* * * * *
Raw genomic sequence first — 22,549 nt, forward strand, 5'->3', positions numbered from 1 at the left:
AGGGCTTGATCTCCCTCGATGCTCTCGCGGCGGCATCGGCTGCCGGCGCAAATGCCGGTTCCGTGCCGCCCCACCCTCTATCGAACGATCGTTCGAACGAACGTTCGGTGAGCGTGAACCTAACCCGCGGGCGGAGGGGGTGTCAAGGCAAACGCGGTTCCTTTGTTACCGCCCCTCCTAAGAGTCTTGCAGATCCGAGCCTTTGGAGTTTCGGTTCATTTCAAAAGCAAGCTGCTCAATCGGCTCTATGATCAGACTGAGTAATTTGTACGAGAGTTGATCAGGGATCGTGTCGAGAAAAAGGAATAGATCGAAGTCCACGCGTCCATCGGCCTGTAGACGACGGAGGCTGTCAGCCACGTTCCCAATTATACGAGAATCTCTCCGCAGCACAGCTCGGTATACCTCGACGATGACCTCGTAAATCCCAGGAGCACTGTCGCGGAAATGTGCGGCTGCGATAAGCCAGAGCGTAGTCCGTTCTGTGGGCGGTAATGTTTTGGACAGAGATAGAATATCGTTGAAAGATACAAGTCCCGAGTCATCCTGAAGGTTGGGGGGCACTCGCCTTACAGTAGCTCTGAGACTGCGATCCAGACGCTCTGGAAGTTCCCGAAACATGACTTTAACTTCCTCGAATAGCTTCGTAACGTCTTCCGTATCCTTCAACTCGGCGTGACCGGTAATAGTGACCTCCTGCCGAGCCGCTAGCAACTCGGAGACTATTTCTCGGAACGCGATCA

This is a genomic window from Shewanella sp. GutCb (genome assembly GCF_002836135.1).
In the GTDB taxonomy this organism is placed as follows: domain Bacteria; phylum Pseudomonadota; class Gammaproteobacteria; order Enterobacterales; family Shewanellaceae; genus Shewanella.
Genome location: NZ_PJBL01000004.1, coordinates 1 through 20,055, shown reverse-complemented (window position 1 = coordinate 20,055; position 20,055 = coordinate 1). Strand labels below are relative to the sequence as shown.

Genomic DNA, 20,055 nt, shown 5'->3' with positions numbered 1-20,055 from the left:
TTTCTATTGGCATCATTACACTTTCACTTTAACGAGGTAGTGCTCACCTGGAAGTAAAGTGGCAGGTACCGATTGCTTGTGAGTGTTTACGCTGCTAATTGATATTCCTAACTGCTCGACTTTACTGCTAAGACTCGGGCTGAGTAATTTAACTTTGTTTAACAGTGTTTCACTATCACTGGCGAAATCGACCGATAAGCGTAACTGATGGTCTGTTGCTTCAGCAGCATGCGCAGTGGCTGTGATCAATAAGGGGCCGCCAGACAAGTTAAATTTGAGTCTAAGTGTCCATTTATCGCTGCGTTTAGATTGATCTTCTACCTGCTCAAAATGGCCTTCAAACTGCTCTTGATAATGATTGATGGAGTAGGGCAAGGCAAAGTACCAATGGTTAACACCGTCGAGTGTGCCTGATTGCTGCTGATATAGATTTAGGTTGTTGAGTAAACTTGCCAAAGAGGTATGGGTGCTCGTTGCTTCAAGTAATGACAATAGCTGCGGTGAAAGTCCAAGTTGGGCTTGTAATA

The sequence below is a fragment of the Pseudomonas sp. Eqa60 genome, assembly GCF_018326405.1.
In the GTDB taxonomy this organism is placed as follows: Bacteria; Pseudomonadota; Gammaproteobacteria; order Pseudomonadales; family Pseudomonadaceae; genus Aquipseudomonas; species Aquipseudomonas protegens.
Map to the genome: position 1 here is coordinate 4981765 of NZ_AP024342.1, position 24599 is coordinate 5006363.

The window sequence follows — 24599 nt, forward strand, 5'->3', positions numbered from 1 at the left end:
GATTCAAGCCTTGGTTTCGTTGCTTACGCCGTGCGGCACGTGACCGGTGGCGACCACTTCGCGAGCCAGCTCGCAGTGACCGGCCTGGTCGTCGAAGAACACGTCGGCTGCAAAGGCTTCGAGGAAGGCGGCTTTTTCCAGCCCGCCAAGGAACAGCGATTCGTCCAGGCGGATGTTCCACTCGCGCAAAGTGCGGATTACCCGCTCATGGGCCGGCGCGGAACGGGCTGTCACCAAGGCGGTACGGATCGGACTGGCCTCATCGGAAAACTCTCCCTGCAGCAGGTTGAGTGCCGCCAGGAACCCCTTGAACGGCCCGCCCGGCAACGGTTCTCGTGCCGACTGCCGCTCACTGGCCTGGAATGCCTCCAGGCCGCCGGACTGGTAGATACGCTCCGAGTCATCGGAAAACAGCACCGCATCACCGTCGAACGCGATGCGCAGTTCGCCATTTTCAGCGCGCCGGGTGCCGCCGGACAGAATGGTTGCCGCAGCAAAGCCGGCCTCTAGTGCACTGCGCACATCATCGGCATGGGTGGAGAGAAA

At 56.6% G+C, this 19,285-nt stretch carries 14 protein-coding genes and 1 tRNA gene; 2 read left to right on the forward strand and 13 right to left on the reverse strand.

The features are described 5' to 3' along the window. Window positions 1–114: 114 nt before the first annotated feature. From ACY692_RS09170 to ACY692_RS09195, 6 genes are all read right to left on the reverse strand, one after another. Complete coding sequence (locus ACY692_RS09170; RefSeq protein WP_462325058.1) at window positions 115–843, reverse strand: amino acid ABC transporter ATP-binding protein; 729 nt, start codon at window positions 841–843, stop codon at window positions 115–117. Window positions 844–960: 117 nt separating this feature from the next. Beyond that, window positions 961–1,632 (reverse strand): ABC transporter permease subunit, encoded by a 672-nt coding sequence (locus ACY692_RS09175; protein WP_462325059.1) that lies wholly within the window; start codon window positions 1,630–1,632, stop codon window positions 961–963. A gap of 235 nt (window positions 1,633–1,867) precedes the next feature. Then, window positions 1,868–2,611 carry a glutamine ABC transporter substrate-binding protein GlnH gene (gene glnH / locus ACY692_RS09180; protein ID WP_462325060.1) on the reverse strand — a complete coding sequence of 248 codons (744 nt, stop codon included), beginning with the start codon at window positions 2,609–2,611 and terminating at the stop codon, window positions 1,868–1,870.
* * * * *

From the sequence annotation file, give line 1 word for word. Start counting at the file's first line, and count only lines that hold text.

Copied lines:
Raw genomic sequence first — 22,549 nt, forward strand, 5'->3', positions numbered from 1 at the left: